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Nature Education for Homeschool Students and Teachers (NEHST)

Nature Education for Homeschool Students and Teachers (NEHST) curriculum is divided into 3 semesters – Autumn, Winter and Spring. Each semester includes 3 monthly lessons that build upon the semester’s theme.  The monthly lessons are offered on the third Thursday of every month.  Lessons begin with the Autumn Semester on September 19, 2019 and continue until the end of the Spring Semester on May 21, 2020.

Each monthly lesson includes classroom instruction, outdoor activities, scientific experiments and exploration, and related at-home extension activities that can be completed and explored together by the whole family.  We use hands-on methods to reinforce students’ abilities in not only science, but also math, language arts, and social studies. 

During the lessons students ages 5-13+ and parents are taught together emphasizing multi-age learning and peer assistantship.  Students experiencing a lesson for the first time learn the basics of the topic, and students with some previous experience build upon their knowledge and solidify their understanding through more in-depth exposure to the topic.  

2019-2020 Monthly Curriculum

Autumn Semester: The Forests AND The Trees

We will start out the new season by taking a deep look at what a tree is. Over the next two sessions, we will explore two types of forests, a pine-oak forest and a maritime forest, comparing and contrasting how these two ecosystems work.

Thursday, September 19
Topic: What Makes a Tree a Tree?
Location: The Wetlands Institute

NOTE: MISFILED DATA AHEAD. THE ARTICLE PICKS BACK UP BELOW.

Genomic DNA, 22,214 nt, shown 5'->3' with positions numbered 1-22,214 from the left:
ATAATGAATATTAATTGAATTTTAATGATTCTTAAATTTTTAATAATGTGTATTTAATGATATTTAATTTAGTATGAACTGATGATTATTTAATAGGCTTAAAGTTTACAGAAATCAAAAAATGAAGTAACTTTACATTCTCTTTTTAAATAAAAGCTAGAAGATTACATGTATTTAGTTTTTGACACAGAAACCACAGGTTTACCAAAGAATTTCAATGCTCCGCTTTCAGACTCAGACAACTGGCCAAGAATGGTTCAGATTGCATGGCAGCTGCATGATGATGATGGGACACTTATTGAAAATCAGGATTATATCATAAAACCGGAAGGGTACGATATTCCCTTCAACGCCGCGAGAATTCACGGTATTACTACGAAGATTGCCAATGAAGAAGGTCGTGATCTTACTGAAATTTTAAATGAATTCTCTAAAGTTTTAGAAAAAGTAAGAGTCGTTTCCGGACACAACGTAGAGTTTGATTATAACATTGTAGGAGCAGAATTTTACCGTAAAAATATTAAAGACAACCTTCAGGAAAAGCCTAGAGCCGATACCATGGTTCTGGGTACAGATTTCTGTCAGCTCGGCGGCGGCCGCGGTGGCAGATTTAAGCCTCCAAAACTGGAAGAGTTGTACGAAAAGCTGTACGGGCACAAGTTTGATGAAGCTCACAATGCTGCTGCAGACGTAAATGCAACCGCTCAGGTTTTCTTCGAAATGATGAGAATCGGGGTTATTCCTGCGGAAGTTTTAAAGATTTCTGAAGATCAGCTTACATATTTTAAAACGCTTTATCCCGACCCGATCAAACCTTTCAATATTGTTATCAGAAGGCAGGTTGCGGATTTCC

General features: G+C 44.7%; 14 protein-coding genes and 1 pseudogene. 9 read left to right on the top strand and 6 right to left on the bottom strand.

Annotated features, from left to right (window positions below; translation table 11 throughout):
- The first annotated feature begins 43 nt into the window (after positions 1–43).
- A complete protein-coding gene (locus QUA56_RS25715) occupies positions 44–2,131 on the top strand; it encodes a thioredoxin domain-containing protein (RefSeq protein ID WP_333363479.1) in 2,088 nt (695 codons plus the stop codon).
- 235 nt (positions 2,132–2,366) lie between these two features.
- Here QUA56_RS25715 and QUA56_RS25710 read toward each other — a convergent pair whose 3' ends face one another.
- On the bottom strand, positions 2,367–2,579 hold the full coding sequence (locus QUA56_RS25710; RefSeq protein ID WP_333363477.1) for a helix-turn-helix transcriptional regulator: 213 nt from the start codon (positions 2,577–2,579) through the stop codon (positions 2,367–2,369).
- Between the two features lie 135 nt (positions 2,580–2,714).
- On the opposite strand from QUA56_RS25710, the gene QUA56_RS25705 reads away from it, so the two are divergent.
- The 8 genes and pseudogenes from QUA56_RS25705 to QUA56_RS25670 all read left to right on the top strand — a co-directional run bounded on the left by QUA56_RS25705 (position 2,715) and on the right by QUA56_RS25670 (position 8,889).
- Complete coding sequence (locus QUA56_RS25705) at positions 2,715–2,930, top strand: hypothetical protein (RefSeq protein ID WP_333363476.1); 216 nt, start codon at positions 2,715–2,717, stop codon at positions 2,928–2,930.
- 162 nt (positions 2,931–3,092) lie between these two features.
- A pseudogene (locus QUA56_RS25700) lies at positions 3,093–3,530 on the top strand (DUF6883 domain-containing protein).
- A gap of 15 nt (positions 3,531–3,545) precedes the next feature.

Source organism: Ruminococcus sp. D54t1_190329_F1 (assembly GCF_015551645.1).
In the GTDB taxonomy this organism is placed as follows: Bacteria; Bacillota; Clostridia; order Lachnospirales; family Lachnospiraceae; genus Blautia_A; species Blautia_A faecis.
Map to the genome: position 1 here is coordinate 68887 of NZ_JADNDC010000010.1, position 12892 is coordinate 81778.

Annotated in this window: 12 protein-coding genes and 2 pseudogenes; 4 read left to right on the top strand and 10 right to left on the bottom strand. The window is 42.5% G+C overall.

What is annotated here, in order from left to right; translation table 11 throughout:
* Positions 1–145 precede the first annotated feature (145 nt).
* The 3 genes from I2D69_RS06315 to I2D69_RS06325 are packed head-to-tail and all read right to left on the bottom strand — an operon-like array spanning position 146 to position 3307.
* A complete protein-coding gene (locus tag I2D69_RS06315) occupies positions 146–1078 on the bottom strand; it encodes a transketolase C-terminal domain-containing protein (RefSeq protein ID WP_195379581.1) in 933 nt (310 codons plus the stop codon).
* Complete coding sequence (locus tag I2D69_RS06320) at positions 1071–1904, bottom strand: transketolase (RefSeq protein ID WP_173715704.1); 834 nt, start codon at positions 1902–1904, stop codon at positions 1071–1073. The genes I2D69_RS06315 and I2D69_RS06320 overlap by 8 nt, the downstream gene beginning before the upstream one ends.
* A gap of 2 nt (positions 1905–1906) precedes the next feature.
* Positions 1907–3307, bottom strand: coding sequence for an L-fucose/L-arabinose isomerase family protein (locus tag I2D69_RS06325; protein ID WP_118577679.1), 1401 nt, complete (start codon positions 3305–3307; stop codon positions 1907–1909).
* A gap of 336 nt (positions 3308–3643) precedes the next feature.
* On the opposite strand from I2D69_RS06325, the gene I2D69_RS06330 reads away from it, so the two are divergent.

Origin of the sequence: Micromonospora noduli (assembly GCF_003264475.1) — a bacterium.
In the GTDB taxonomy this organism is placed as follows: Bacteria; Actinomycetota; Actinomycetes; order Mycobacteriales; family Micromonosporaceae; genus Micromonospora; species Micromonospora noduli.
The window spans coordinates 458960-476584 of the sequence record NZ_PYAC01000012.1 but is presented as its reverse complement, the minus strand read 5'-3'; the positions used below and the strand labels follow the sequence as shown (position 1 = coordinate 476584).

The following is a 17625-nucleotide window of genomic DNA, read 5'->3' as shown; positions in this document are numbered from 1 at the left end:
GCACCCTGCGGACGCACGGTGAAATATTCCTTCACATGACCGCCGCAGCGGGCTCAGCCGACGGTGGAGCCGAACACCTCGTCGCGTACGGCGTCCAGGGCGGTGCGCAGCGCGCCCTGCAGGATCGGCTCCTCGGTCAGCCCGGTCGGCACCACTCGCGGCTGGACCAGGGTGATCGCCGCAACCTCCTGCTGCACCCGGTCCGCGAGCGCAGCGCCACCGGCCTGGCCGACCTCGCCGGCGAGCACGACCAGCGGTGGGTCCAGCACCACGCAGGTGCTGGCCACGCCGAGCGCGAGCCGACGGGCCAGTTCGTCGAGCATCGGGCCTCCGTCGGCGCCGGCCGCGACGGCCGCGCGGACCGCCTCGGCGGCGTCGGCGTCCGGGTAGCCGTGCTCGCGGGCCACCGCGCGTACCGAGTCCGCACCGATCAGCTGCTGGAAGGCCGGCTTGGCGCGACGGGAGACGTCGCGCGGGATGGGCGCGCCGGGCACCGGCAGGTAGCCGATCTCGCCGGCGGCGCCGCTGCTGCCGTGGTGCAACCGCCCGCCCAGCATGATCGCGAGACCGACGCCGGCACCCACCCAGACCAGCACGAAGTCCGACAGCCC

How are trees different than other kinds of plants? How are different trees different? What’s inside a tree? What’s on the outside and how does it all work together to make a tree be a tree? We’ll be asking questions, thinking about answers, and letting it “grow” on us as we get to know about the trees and their needs.

Thursday, October 17
Topic: A Tree’s Habitat is in a …
Location: Belleplain State Forest
A forest is a habitat, a very special habitat. With trees and flowers and chirping birds, insects, mammals, shrubs, and …. a whole host of wildlife that live, work, and are dependent on each other. Let’s explore this wild pine-oak ecosystem.

Thursday, November 21
Topic: As the Trees Grow
Location: Higbee Wildlife Management Area
Have you ever thought about how much you’ve grown? How you have changed? Have you ever wondered what you will become? It’s the same for forests. There may not have always been a forest in a particular location. It may not have always been this kind of forest. Have you ever wondered how old a forest is or how it changes as it grows? We’ll be the Deciduous Detectives, looking for details to figure out the future of the forest.

Winter Semester: Rock Fossil Stone

As silent as they are, rocks speak volumes about what they are made of, how they were formed, where they have been, and sometimes about the plant and animal life hundreds, thousands, and even millions of years ago. Let’s listen in and “get the dirt” on the stones in your yard.

Thursday, December 19
Topic: Rock It Science
Location: TWI
Geeeology! Rocks have been around for a very long time so they have a lot to tell us about their journey on this planet, getting heaved up and ground down, heated and squeezed, cooling to crust and melting again, and they even get eaten!! You’ll find out that rocks Rock!

Thursday, January 16
Topic: Fossils: Impressions from the Past
Location: TWI
How do we know about dinosaurs and mammoths and gigantic dragonflies, if they have been extinct long before there were humans? How do we know where the seas and the mountains were long ago? Let’s dig into the past and have a look at creatures and features from once upon a time.

Thursday, February 20
Topic: Silt, Soil, Sand, and Stone: Great Growing Ground Stuff
Location: TWI
We’ve lived on this planet all our lives, but how much do we really know about the changing Earth beneath our feet? When was the last time you thanked the dirt you stand on? We eat, breathe, live on and even are clothed in soil. Let’s shake, shake, shake to see how soil is made, explore how the land has changed wildlife, and discover how wildlife has changed the land.